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I made a batch of yogurt that went poorly. I use a Salton yogurt machine which uses a #5 plastic bucket. If this were beer, the recipe would call for baking the container to ensure that all the past microbes are dead. Obviously that won't work for a #5 plastic bucket.

It's already been through a dishwashing machine, so hot water and soap have been covered.

What other means are there for ensuring that the bacteria from the last batch don't show up in the next batch?

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My family has been making yogurt forever without care for any hygiene standards. Under normal conditions, yogurt cultures have no trouble outcompeting anything when placed in warm milk. I doubt that your problem had to do with container contamination. –  rumtscho Feb 19 at 16:32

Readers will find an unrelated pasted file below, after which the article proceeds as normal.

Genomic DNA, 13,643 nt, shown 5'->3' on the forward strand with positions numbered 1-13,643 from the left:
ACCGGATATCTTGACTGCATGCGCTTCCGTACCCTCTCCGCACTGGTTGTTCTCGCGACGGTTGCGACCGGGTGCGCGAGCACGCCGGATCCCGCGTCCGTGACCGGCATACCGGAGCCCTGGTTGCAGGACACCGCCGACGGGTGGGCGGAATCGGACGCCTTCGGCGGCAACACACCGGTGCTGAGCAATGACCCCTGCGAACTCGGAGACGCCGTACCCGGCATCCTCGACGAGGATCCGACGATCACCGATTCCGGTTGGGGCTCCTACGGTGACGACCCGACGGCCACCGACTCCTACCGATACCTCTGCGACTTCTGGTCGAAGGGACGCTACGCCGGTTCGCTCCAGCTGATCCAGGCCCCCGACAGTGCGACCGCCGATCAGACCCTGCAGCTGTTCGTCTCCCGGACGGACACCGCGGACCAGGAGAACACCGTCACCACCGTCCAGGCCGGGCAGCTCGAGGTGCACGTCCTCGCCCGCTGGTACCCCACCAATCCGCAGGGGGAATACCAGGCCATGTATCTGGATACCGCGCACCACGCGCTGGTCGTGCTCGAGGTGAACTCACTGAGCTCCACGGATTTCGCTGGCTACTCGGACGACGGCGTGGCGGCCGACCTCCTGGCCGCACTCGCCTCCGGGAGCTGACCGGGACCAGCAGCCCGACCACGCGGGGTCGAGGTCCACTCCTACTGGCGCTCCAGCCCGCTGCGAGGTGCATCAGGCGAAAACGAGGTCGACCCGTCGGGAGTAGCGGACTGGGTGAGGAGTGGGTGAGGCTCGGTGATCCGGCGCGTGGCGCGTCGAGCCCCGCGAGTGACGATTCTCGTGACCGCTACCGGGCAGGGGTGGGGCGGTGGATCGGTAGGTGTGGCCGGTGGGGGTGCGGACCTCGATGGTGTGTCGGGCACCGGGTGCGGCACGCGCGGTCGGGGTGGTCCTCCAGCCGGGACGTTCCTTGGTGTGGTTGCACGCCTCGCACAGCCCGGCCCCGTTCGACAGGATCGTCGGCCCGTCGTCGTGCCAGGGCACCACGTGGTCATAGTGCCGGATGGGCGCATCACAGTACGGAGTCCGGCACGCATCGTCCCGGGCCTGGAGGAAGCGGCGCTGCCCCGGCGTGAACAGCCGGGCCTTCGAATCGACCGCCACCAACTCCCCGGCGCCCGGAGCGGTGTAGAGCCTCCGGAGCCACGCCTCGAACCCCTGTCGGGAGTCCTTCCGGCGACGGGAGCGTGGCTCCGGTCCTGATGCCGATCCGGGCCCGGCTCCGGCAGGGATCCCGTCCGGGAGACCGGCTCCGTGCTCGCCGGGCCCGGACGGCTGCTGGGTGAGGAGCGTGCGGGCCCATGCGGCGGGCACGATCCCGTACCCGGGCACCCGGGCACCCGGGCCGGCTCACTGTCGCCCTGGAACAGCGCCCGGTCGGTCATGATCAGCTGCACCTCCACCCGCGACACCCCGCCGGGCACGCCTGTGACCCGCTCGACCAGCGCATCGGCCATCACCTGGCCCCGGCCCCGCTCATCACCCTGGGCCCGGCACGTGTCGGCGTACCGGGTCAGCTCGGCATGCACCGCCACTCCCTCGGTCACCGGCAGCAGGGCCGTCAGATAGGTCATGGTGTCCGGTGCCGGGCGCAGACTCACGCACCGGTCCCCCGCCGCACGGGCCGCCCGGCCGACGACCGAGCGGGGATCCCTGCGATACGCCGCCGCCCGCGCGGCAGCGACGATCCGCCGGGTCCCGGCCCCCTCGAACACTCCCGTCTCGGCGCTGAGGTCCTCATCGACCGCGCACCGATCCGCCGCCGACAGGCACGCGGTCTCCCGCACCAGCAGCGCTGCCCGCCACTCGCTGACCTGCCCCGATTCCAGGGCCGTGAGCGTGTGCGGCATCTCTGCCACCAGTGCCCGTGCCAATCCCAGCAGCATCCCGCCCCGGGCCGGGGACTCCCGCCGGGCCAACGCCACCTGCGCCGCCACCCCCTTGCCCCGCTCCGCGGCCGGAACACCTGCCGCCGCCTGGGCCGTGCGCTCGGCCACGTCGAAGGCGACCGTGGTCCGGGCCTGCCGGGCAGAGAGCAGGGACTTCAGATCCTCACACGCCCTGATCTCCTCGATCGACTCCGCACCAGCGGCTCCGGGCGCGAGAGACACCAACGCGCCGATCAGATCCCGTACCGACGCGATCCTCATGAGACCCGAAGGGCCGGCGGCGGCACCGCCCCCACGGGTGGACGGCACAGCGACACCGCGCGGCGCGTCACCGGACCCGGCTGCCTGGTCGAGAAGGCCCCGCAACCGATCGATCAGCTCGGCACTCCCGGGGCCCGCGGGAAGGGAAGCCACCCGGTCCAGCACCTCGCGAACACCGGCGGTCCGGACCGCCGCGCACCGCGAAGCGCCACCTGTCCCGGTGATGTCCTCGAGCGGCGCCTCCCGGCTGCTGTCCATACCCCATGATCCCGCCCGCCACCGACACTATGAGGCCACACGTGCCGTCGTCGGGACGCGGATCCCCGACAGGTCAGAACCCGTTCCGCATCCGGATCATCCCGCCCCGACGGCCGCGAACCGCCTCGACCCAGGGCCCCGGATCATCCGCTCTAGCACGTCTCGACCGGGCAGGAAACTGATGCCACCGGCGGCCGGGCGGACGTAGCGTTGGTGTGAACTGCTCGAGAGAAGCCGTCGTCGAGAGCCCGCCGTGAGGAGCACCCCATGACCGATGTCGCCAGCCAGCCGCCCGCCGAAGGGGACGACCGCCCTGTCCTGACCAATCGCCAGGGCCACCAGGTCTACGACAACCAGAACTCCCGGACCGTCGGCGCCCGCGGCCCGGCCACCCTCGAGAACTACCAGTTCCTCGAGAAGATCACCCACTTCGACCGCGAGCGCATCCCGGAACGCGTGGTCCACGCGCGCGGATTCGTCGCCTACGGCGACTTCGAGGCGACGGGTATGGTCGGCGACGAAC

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I never baked a container when I was brewing beer, I found a chlorine solution worked very well for sanitizing, although there's other things you could use as well. –  GdD Feb 19 at 19:55

1 Answer 1

For yougurt making, I would say you've covered it. Someone should correct me if I am wrong, but I would be surprised if anything that would impact the next batch of yogurt survived the dishwasher.

If you want to be certain, though, how about a bleach solution? Ratios of bleach to water vary widely on the web from 1 tablespoon to 3/4 cup of regular bleach per gallon of water, depending on what you are disinfecting and why. I would think that for this application you could use the lower amounts of bleach. Soak for a few minutes. Wash with soap and water.

You referenced beer making: Beer making suppliers also sell iodine and non-iodine based sanitizers.

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